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Castilleja levisecta facts for kids

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Castilleja levisecta
Castilleja levisecta1.jpg
Conservation status

Critically Imperiled (NatureServe)
Scientific classification

Castilleja levisecta is a rare species of flowering plant in the family Orobanchaceae known by the common name golden paintbrush, or golden Indian paintbrush, listed under the Endangered Species Act in 1997. It is native to British Columbia and Washington, where it is known from eleven remaining populations. It occurred in Oregon but all natural occurrences there have been extirpated. It has been reintroduced to a few areas in Oregon, but it remains to be seen if the plants will survive. The plant is a federally listed endangered species of Canada and was listed as threatened in the United States in 1997.

Castilleja levisecta (golden paintbrush) was first collected near Mill Plain, Washington, by Thomas Jefferson Howell in 1880 and was described by Jesse More Greenman in 1898 (Greenman 1898). This is a perennial herb growing in clumps of up to fifteen stems. The leaves are green, containing chlorophyll to undergo photosynthesis, but like other Castilleja it is a hemiparasite, capable of tapping the roots of other plants to obtain nutrients and water. The inflorescence contains bright golden yellow bracts with small green flowers tucked between them. It is the only Castilleja with yellow bracts within its range in the Pacific Northwest. The plant is thought to be pollinated by bumblebees, including Bombus californicus. The species is nearly self-incompatible, and a plant produces many more seeds when crossed with a less closely related individual, such as a plant from a separate population.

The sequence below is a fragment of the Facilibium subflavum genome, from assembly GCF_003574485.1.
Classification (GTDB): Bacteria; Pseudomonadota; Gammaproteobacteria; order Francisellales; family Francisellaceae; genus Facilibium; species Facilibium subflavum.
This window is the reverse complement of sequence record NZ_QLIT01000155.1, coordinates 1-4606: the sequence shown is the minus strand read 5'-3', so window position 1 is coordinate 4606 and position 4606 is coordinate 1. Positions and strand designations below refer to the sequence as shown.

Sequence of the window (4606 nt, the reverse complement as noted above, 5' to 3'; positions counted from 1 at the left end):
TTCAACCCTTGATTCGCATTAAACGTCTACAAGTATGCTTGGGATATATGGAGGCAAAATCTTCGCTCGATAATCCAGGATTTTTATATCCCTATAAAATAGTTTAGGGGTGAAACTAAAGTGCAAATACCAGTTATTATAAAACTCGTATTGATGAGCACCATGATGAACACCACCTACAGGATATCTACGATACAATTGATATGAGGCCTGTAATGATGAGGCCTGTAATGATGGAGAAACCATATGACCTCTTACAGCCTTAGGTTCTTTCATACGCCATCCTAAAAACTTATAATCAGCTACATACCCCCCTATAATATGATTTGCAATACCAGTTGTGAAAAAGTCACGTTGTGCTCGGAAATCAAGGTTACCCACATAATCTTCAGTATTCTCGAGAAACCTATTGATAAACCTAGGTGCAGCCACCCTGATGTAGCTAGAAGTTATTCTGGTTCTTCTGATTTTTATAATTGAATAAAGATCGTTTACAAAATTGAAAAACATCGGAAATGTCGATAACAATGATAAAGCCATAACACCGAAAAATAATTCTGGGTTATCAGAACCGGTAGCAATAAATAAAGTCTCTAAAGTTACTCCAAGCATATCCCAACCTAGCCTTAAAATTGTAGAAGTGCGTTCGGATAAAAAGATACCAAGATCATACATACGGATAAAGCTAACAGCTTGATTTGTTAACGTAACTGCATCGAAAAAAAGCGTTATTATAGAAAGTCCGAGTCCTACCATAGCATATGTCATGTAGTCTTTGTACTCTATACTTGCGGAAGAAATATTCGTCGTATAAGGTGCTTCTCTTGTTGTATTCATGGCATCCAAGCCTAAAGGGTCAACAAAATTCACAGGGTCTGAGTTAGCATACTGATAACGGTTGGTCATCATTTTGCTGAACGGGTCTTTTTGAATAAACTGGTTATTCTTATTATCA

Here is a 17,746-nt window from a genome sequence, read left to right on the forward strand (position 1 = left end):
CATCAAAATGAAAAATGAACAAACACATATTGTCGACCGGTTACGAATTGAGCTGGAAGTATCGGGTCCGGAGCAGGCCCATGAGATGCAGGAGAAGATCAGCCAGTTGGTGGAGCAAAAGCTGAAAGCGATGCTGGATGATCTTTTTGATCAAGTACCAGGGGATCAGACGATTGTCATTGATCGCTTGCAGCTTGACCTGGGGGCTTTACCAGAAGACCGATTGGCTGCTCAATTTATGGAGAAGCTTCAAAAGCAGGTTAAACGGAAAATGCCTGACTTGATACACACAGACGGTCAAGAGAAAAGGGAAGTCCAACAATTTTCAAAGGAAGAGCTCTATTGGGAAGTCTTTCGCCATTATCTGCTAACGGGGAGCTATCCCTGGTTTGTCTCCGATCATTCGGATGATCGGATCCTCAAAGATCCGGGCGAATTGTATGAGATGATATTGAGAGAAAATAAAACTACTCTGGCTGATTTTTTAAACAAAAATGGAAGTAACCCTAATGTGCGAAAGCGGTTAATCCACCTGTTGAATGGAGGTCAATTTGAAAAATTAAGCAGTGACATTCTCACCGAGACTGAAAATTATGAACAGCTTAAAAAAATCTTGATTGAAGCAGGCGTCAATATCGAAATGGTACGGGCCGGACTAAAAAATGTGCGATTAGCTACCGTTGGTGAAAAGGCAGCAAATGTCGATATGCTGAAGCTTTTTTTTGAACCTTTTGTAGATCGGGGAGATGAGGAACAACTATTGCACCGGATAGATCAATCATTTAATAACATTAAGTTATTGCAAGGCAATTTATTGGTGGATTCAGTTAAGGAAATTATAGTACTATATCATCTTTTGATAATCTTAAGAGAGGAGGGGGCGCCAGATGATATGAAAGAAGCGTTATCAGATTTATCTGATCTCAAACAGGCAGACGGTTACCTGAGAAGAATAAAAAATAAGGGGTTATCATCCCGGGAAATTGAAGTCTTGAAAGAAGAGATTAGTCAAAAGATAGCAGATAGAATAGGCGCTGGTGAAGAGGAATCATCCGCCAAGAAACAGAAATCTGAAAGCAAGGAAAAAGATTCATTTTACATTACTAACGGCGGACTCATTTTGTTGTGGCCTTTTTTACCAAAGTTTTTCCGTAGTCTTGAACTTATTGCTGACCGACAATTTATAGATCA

This species grows in prairie habitat at low elevations, generally in soils of gravelly, glacier-carved sediment. It often occurs alongside Idaho fescue (Festuca idahoensis) and red fescue (F. rubra), and it is a member of the Garry Oak ecosystem. The remaining Canadian occurrences of the species are on Trial Island and Alpha Islet off of Vancouver Island. There are nine populations in Washington in maritime grasslands and bluffs around the Puget Sound. Most of these are on islands, including several on Whidbey Island and one on San Juan Island.

The grasslands undergo periodic wildfires, and the paintbrush appears to thrive in this fire regime, possibly because fires clear out taller vegetation that would otherwise compete with it, or provide it nutrients in the ash. If the paintbrush is fire-adapted, it would experience negative effects from fire suppression efforts. Other threats to the species include habitat destruction during residential or other development, and encroachment from introduced plant species such as mouse-ear hawkweed (Hieracium pilosella), Scotch broom (Cytisus scoparius), and oxeye daisy (Leucanthemum vulgare). Plants experience herbivory by wild animals, trampling by hikers, and losses when they are picked by wildflower enthusiasts.

The species has very high genetic diversity for a rare plant, a condition that makes it less likely to experience rapid extinction. Conservation efforts are underway, especially attempts to increase populations by introducing and reintroducing plants to appropriate habitat, and carefully augmenting extant populations by planting more individuals. The plant has been reintroduced to its former range in the Willamette Valley in Oregon. These populations will be monitored for the long term, hopefully over twenty years, to assess their health and status.

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